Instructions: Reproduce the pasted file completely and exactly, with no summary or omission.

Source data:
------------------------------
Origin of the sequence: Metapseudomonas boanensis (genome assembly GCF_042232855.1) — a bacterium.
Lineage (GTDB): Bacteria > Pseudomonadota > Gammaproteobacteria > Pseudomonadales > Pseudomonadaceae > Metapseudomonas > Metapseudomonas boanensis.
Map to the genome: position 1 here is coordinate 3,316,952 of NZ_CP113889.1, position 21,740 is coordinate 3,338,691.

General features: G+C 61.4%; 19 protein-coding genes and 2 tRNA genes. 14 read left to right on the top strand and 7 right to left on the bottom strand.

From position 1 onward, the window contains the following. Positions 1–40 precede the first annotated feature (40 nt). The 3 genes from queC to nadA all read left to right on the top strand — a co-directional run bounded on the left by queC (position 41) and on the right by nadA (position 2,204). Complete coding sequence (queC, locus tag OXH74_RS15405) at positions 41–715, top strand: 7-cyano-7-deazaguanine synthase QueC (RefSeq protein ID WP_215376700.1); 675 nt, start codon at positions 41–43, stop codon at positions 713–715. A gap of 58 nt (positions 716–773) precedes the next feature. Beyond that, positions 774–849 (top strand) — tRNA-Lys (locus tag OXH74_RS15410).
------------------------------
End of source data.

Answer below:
Origin of the sequence: Metapseudomonas boanensis (genome assembly GCF_042232855.1) — a bacterium.
Lineage (GTDB): Bacteria > Pseudomonadota > Gammaproteobacteria > Pseudomonadales > Pseudomonadaceae > Metapseudomonas > Metapseudomonas boanensis.
Map to the genome: position 1 here is coordinate 3,316,952 of NZ_CP113889.1, position 21,740 is coordinate 3,338,691.

General features: G+C 61.4%; 19 protein-coding genes and 2 tRNA genes. 14 read left to right on the top strand and 7 right to left on the bottom strand.

From position 1 onward, the window contains the following. Positions 1–40 precede the first annotated feature (40 nt). The 3 genes from queC to nadA all read left to right on the top strand — a co-directional run bounded on the left by queC (position 41) and on the right by nadA (position 2,204). Complete coding sequence (queC, locus tag OXH74_RS15405) at positions 41–715, top strand: 7-cyano-7-deazaguanine synthase QueC (RefSeq protein ID WP_215376700.1); 675 nt, start codon at positions 41–43, stop codon at positions 713–715. A gap of 58 nt (positions 716–773) precedes the next feature. Beyond that, positions 774–849 (top strand) — tRNA-Lys (locus tag OXH74_RS15410).